But what is it to live in accordance with nature, Rasselas asks the philosopher? The philosopher explains, or at any rate says: “To live according to nature, is to act always with due regard to the fitness arising from the relations and qualities of causes and effects; to concur with the great and unchangeable scheme of universal felicity; to co-operate with the general disposition and tendency of the present system of things.”
During this disquisition, “The prince soon found that this [the philosopher] was one of the sages whom he should understand less as he heard him longer.”
No one, I think, who has sat through a meeting of bureaucrats—be they those of a commercial company, academe, or a government bureaucracy—will fail to recognize propositions that become less comprehensible the longer they are discussed.
Words, often of several syllables, swirl in the ether without ever condescending to fix themselves to concrete meaning or denotation.
Sentences, which are no more meaningful in the negative than in the affirmative, and whose negative indeed confers nothing to the mind different from the affirmative, are uttered with a gravity intended to suggest that something important is being said.
But it would be a mistake to suppose that just because the words and sentences uttered have no clear meaning, that they have no purpose. On the contrary, they have a very important purpose. The mastery of this kind of language is the managerial equivalent of freemasons’ ceremonies: it distinguishes the managers from the managed.
Again, let no one imagine that the mastery of such language is easy. It’s a skill that requires practice and determination to master. If you don’t believe me, try to talk it for five—no, for two—minutes.
The chances are that, try as you might, meaning will keep breaking into your attempts at managerial verbiage. For myself, I am too old now to learn how to use language that has been depleted of all meaning: not that I wish to do so, my personal and professional development have long been at an end.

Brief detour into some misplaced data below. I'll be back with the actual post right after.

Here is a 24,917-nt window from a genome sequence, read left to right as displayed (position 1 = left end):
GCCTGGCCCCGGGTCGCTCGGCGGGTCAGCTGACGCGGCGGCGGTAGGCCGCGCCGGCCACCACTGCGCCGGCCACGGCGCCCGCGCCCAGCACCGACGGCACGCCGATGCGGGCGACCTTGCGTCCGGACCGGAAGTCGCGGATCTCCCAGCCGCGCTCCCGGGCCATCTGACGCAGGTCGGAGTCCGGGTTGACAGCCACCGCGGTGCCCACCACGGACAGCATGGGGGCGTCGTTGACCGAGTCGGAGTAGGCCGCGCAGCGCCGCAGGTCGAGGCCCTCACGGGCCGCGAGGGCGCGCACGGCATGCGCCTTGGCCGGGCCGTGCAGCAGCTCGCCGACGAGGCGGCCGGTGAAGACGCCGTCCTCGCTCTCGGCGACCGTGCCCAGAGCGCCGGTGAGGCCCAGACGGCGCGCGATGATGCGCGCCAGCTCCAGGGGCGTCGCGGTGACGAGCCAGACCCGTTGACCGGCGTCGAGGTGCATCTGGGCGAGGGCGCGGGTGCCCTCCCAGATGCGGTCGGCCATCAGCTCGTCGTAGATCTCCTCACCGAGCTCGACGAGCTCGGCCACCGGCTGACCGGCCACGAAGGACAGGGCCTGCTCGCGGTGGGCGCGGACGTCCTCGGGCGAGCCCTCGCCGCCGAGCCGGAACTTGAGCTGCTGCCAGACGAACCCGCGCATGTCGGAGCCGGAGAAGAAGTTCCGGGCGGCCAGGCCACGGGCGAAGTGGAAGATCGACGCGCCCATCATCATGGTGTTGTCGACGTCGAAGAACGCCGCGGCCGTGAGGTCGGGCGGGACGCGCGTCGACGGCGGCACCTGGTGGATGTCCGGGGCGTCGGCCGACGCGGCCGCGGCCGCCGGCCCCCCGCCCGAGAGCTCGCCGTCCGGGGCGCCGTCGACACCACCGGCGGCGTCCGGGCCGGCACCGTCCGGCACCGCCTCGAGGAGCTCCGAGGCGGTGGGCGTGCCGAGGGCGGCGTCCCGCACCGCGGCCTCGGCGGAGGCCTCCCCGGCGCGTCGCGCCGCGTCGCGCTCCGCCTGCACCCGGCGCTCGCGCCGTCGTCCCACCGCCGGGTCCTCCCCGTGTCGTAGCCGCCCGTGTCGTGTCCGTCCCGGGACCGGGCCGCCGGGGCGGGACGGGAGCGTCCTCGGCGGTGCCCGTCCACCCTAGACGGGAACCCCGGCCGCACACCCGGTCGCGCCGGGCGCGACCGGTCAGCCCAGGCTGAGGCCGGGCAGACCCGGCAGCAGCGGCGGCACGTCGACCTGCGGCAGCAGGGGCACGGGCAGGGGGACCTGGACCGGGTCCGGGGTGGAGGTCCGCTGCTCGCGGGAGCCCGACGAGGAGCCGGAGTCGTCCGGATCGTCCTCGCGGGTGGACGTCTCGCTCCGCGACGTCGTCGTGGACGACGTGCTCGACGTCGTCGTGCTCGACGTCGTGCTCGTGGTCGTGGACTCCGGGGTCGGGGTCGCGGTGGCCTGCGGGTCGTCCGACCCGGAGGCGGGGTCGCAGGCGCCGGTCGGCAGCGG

Again, if I may be allowed a paradox, meaninglessness isn’t without meaning. To talk in verbiage is to commit yourself to nothing, to promise nothing, and therefore to prevent yourself from being held to anything. It, therefore, excludes nothing.
It facilitates, or is a disguise or smokescreen, for complete ruthlessness: for having uttered something without meaning, without any tether to concrete reality, you may do anything you like without breaking your word.
Where such language is used, there can be no trust, only suspicion, for no one utters anything to which he can be held. All that is left is a struggle for power, the achievement of which has come, ever since Nietzsche and his death of God, to seem the highest, even the only, good.
Theodore Dalrymple is a retired doctor. He is contributing editor of the City Journal of New York and the author of 30 books, including “Life at the Bottom.” His latest book is “Embargo and Other Stories.”
Views expressed in this article are the opinions of the author and do not necessarily reflect the views of The Epoch Times.